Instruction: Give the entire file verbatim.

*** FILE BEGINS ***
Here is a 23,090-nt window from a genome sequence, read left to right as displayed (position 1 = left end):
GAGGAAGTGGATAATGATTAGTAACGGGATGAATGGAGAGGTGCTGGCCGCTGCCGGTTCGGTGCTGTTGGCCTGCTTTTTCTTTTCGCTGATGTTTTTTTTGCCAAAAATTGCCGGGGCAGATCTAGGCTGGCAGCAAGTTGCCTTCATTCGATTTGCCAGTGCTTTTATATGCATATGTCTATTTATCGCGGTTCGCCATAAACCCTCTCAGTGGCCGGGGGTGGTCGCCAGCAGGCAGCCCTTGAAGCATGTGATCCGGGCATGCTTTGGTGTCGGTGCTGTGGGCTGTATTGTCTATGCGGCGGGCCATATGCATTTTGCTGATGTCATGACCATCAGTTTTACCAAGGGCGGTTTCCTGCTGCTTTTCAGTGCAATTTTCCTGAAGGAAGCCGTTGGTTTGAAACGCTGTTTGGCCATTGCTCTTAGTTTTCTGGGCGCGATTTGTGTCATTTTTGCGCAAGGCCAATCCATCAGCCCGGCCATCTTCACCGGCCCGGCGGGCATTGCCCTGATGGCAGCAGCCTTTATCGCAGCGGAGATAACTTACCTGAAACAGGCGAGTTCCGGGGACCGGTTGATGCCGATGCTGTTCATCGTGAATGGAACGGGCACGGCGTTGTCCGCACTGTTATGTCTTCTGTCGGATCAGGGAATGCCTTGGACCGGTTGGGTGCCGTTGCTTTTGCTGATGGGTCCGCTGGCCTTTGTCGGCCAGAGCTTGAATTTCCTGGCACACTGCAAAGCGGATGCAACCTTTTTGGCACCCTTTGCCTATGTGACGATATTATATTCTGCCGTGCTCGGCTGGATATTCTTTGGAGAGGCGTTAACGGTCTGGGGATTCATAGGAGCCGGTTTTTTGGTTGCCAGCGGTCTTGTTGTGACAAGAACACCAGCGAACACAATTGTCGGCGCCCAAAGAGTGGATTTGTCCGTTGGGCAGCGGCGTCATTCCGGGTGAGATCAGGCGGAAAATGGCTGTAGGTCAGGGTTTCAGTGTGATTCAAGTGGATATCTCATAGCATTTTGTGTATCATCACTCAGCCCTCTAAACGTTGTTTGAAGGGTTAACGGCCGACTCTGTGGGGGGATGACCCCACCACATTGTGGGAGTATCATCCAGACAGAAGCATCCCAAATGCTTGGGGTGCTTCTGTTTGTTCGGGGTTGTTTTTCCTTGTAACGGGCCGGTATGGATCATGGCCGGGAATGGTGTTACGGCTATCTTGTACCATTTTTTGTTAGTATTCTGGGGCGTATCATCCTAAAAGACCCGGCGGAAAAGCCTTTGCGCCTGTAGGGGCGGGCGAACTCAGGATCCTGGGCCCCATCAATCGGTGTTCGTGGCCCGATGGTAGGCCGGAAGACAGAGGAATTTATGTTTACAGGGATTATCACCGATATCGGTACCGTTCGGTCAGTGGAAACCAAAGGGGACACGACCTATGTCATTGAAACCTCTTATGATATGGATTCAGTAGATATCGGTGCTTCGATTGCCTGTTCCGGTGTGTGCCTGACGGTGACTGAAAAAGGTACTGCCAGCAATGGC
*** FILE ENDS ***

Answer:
Here is a 23,090-nt window from a genome sequence, read left to right as displayed (position 1 = left end):
GAGGAAGTGGATAATGATTAGTAACGGGATGAATGGAGAGGTGCTGGCCGCTGCCGGTTCGGTGCTGTTGGCCTGCTTTTTCTTTTCGCTGATGTTTTTTTTGCCAAAAATTGCCGGGGCAGATCTAGGCTGGCAGCAAGTTGCCTTCATTCGATTTGCCAGTGCTTTTATATGCATATGTCTATTTATCGCGGTTCGCCATAAACCCTCTCAGTGGCCGGGGGTGGTCGCCAGCAGGCAGCCCTTGAAGCATGTGATCCGGGCATGCTTTGGTGTCGGTGCTGTGGGCTGTATTGTCTATGCGGCGGGCCATATGCATTTTGCTGATGTCATGACCATCAGTTTTACCAAGGGCGGTTTCCTGCTGCTTTTCAGTGCAATTTTCCTGAAGGAAGCCGTTGGTTTGAAACGCTGTTTGGCCATTGCTCTTAGTTTTCTGGGCGCGATTTGTGTCATTTTTGCGCAAGGCCAATCCATCAGCCCGGCCATCTTCACCGGCCCGGCGGGCATTGCCCTGATGGCAGCAGCCTTTATCGCAGCGGAGATAACTTACCTGAAACAGGCGAGTTCCGGGGACCGGTTGATGCCGATGCTGTTCATCGTGAATGGAACGGGCACGGCGTTGTCCGCACTGTTATGTCTTCTGTCGGATCAGGGAATGCCTTGGACCGGTTGGGTGCCGTTGCTTTTGCTGATGGGTCCGCTGGCCTTTGTCGGCCAGAGCTTGAATTTCCTGGCACACTGCAAAGCGGATGCAACCTTTTTGGCACCCTTTGCCTATGTGACGATATTATATTCTGCCGTGCTCGGCTGGATATTCTTTGGAGAGGCGTTAACGGTCTGGGGATTCATAGGAGCCGGTTTTTTGGTTGCCAGCGGTCTTGTTGTGACAAGAACACCAGCGAACACAATTGTCGGCGCCCAAAGAGTGGATTTGTCCGTTGGGCAGCGGCGTCATTCCGGGTGAGATCAGGCGGAAAATGGCTGTAGGTCAGGGTTTCAGTGTGATTCAAGTGGATATCTCATAGCATTTTGTGTATCATCACTCAGCCCTCTAAACGTTGTTTGAAGGGTTAACGGCCGACTCTGTGGGGGGATGACCCCACCACATTGTGGGAGTATCATCCAGACAGAAGCATCCCAAATGCTTGGGGTGCTTCTGTTTGTTCGGGGTTGTTTTTCCTTGTAACGGGCCGGTATGGATCATGGCCGGGAATGGTGTTACGGCTATCTTGTACCATTTTTTGTTAGTATTCTGGGGCGTATCATCCTAAAAGACCCGGCGGAAAAGCCTTTGCGCCTGTAGGGGCGGGCGAACTCAGGATCCTGGGCCCCATCAATCGGTGTTCGTGGCCCGATGGTAGGCCGGAAGACAGAGGAATTTATGTTTACAGGGATTATCACCGATATCGGTACCGTTCGGTCAGTGGAAACCAAAGGGGACACGACCTATGTCATTGAAACCTCTTATGATATGGATTCAGTAGATATCGGTGCTTCGATTGCCTGTTCCGGTGTGTGCCTGACGGTGACTGAAAAAGGTACTGCCAGCAATGGC